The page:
Anatomy and Morphology of Honeybees - Apis mellifera

The pics below showing wax glands of bees.

Wachsdruesen der Honigbiene Wachsdruesen der Honigbiene

Wachsdruesen der Honigbiene Wachsdruesen der Honigbiene

Morphologische Darstellung

The illustration above shows a adulte (attained full growth) female worker from the side. As is the case for most other insects the body consists of three anatomical sections: (1) the head with the mouth tools and sensory organs like the eyes and the feelers (antennas), (2) the thorax (chest), a center of attraction, which is filled with muscles nearly completely, which move the membranous wing and the arranged legs, and (3) the abdomen (abdomen), which than the other parts is larger and which contains organs for different functions, among other things for digesting, blutkreislauf and stinging.

Expresses structure of the insects

The mouth member masses of the bee cover two tool kits, one for chewing and one for sucking. The most important chewing tools are the firm, kieferartigen Mandibeln (Oberkiefer). To form to deseam to cut open it used around wax to chew pollen to collect plant resins stick bees, blooms - to reach the inaccessible Nektar - and even, in order to hold enemies and to have so a firm starting point for the a stinging of the prick. Absorbing liquids becomes with the Proboscis (trunk) [ see picture above ] implemented, a fold upable apparatus from different mouth tools, which form a tube around the tongue. In this tube liquids move by movements of the bee tongue, by sucking with the mouth and perhaps also by capillary effect upward. The trunk serves to take up Nektar; the bee uses it in addition, for the water collecting, for the fodder exchange with stick bees, for the Ablecken of pheromones and similar substances of other bees and for distributing Nektar and water for a fast evaporation in the stick. If it is not used, the trunk is folded into a large furrow at the lower surface of the head. Firm fodder, mainly pollen, can be taken up not with the trunk, but, after it was zerkaut with the Mandibeln into small pieces, directly to the mouth is taken up.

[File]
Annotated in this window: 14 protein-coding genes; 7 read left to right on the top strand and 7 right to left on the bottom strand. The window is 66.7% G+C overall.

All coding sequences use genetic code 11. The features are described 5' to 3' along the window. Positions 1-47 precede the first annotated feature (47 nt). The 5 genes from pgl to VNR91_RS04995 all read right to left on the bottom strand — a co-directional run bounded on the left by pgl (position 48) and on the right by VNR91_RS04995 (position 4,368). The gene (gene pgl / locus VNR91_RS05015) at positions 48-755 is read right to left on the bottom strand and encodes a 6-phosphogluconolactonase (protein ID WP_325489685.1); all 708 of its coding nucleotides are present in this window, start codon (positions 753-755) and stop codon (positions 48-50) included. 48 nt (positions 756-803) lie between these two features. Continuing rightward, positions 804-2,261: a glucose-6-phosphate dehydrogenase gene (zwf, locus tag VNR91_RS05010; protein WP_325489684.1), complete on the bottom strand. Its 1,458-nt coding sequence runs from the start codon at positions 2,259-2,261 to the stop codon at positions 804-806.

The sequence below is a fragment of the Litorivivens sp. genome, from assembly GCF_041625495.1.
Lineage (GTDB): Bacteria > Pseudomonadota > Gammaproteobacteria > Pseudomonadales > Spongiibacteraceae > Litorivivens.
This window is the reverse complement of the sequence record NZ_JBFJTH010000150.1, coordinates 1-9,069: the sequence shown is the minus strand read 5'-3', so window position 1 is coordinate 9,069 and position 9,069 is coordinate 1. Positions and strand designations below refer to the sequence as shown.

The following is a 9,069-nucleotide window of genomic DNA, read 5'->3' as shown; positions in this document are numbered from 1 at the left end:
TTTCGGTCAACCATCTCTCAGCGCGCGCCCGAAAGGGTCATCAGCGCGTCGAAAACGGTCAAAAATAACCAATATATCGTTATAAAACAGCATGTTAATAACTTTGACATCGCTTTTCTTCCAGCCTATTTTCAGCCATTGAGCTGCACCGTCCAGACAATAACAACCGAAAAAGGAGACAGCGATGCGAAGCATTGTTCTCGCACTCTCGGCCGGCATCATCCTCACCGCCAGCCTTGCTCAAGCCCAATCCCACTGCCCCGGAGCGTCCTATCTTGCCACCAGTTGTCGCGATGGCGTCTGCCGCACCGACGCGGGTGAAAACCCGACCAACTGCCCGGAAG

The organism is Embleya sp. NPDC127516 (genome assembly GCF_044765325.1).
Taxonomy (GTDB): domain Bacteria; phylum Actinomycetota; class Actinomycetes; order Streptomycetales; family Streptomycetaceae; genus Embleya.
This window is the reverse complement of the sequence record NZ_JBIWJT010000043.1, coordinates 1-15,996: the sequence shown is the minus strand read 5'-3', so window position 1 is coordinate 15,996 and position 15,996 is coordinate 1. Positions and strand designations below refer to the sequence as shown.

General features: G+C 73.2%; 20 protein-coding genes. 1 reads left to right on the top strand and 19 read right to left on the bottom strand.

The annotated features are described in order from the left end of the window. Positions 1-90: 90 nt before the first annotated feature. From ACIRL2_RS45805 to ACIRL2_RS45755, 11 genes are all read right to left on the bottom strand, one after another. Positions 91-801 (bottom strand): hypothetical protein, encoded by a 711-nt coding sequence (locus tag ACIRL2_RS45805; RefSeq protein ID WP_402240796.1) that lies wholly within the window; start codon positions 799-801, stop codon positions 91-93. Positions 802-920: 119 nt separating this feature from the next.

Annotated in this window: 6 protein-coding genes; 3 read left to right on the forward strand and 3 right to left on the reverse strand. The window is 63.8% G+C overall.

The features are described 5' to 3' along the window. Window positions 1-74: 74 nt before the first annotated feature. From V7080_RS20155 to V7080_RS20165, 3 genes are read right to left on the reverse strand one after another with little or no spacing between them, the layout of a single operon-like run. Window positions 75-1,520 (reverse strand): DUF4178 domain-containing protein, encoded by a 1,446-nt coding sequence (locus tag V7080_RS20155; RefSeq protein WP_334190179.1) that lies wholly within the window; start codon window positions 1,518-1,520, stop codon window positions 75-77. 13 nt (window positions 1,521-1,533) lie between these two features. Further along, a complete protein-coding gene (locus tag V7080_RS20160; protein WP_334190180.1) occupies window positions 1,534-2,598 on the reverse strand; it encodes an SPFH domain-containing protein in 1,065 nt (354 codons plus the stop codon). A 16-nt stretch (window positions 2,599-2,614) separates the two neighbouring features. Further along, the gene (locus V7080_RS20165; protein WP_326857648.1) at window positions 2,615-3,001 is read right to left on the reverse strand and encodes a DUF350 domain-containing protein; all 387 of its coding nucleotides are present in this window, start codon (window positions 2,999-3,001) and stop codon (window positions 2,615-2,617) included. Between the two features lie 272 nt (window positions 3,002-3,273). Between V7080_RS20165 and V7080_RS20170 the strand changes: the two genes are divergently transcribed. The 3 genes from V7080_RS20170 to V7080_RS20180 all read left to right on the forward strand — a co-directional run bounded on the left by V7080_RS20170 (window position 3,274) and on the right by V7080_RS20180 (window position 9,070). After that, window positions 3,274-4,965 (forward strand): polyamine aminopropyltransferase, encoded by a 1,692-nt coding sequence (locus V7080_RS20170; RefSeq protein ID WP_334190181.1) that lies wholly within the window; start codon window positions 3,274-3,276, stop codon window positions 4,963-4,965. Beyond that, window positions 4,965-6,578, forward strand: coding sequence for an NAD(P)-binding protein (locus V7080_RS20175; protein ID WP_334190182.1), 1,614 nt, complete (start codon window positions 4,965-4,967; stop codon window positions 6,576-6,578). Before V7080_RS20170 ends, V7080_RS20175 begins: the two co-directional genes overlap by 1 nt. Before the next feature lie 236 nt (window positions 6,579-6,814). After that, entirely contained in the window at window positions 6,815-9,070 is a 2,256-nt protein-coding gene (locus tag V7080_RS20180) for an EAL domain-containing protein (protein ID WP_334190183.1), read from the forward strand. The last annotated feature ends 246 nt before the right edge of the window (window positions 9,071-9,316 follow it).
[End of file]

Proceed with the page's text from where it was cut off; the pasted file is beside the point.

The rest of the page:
The legs of a bee serve not only the Lokomotion (progressive movement), but also for the fodder collecting, because they possess special structures for transporting bloom polling, a normally dry, dust-like material. At the exterior of the broad Tibia (rail) of each Hinterbeines ine device, which holds the bloom dust, is the so-called Koerbchen. Its top side is smoothly, easily trough-shaped deepened and inward hair curved by a wreath/ring of long, set in. The pollen is moistened with Nektar, loaded then oh into the Koerbchen and held by the hair at its place. Bees, which are busy with polling collecting, are by the remarkable clumps of bright colored bloom dust (the so-called "panties"), loaded on their hind legs, to recognize immediately [ see the following picture ] the Koerbchen are also used, in order to transport Propolis (cement resin), which is collected by sticky tree buds and used with the development of the bienenstocks.

Morphologic representation

The prick apparatus lies hidden in a special prick chamber in the last abdomen segment. It is a modified putting prick. The prick consists of two Stechborsten provided with Widerhaken and the prick gutter. Both interlink, in order to form a Giftkanuele within the military prick. The bee poison is formed in a giftdruese, which extends to a blister, in which the poison is collected. If the bee stings, it drives poison into the Stachelkanuele and the sharp Stechborsten is pushed into the skin of the attacked animal. If the bee tries its prick from firm skin to withdraw or the enemy tries a stinging bee to strip, ensures the Widerhaken at the Stechborsten for the fact that the stechapparat remains embodied. In consequence its dies the bee.